The black grouse population in Europe has been declining steadily since the latter half of the 19th century.
Since 1970 there have been several regional extinctions, including the heathland population in southern Sweden. In many other countries, including Denmark, the Netherlands and Belgium, they are down to the last few pairs. In most of central and western Europe the black grouse is now very rare or extinct. Significant populations are still present in the Alps, but even these are under threat from disturbance, agriculture and forestry. In the main stronghold of boreal Scandinavia and Russia the black grouse populations have mixed fortunes. The numbers are stable or increasing in Norway and Sweden, but declining in Finland and Russia.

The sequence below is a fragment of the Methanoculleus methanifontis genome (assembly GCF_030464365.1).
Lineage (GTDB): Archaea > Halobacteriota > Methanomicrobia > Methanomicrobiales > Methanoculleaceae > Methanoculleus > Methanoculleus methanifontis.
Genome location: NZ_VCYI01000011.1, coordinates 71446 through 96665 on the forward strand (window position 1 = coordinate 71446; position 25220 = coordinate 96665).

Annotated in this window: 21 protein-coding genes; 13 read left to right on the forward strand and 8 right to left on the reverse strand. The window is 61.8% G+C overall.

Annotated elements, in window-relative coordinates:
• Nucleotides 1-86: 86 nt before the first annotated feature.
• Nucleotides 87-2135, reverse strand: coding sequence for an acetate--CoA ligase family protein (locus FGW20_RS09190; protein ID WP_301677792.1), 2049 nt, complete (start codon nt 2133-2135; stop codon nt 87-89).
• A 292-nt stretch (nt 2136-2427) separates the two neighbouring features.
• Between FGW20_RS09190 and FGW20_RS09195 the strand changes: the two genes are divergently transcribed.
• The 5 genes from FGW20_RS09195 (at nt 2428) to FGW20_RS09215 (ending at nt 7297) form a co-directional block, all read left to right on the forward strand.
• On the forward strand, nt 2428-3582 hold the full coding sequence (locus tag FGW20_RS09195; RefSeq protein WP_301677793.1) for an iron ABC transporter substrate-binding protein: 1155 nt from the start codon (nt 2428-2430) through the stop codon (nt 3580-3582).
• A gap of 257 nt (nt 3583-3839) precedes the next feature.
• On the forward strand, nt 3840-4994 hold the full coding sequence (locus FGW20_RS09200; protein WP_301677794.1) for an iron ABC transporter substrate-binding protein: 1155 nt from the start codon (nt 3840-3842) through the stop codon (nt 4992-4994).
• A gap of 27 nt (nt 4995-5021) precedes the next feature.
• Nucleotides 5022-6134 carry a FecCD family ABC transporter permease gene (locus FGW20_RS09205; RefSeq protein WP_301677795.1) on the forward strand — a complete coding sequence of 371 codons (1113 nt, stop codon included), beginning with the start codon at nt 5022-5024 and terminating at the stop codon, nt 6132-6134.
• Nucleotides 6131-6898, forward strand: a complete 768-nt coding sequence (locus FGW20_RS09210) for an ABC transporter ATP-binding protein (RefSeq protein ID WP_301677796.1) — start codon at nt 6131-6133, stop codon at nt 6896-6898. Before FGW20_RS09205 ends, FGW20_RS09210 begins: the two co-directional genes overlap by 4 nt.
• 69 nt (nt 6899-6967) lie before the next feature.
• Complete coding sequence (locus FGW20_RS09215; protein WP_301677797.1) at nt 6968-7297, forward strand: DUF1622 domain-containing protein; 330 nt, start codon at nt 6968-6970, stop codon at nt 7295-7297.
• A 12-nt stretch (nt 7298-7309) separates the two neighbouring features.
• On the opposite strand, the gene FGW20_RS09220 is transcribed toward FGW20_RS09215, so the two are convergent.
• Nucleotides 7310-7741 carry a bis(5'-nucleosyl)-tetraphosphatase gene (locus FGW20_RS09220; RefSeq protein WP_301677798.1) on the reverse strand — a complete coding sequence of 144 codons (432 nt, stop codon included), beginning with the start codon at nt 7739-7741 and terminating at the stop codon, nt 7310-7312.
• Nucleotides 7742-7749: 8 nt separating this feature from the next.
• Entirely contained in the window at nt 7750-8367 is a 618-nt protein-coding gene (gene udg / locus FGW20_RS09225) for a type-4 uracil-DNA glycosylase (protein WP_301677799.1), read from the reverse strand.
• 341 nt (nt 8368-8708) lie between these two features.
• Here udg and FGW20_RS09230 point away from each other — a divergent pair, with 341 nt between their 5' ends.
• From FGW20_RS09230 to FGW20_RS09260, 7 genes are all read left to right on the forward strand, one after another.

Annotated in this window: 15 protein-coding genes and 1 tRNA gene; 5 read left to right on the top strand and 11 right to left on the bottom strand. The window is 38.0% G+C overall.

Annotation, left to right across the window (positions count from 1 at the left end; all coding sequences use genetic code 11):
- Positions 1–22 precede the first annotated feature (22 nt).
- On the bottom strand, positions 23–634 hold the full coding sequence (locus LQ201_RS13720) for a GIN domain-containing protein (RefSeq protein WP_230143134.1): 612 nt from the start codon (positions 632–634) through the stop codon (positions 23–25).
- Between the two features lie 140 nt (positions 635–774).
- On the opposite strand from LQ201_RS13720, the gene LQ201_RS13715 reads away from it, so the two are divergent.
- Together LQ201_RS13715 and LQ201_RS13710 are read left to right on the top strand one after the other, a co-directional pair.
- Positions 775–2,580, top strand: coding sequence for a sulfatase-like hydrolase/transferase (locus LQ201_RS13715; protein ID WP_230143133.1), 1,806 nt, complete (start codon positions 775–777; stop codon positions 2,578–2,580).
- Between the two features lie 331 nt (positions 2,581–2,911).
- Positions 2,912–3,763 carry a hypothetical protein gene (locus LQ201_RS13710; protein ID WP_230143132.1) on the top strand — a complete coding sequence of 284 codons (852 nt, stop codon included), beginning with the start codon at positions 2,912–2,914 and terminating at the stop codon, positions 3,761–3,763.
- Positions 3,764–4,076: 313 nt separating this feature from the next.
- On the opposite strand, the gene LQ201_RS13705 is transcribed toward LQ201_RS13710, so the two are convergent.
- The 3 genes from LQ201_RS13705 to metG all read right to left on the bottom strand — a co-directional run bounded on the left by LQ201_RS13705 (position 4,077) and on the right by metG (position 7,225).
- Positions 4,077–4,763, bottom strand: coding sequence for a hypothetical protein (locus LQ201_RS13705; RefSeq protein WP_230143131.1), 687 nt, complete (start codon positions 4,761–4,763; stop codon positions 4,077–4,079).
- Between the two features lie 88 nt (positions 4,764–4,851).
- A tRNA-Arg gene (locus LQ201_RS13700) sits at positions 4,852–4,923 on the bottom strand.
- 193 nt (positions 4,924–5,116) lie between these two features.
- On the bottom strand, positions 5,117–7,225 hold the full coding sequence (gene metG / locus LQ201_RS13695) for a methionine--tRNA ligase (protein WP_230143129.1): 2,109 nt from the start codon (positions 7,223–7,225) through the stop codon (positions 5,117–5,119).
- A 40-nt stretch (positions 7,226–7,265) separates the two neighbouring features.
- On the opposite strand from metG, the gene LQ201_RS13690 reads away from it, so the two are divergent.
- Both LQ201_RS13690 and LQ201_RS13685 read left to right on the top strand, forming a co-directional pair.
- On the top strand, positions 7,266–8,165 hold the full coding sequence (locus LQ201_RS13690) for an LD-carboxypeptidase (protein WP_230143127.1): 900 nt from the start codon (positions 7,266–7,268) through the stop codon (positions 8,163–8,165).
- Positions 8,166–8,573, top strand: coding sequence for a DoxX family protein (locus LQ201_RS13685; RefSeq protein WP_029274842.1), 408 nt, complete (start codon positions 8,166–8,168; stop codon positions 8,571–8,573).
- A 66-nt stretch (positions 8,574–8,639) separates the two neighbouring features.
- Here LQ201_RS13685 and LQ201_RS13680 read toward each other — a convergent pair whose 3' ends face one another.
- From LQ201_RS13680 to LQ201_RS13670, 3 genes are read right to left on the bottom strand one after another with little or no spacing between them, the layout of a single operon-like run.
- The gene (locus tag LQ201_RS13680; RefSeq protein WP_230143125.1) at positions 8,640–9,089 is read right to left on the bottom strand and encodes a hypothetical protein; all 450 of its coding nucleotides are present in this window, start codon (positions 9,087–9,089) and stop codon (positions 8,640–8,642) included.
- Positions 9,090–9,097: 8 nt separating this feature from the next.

The range of black grouse in Britain has reduced dramatically this century. They used to be common throughout southern and central England from Lincolnshire and Norfolk to Hampshire and Cornwall. By the late 1960s they had disappeared from all of the southern part of their range, and the range and numbers are declining constantly in the rest of the country.
Black grouse range contracted by 28 per cent between 1970 and 1990, and there has been a catastrophic drop in numbers over the last 20 years - the birds are now disappearing at rates of between 10 per cent and 40 per cent each year in some areas. In many areas the declines are associated with a major reduction in chick survival since 1950, though adult survival and other factors are crucial in some parts of the range.
Today, the entire population is in decline, except in Sweden, where specific conservation measures have been applied.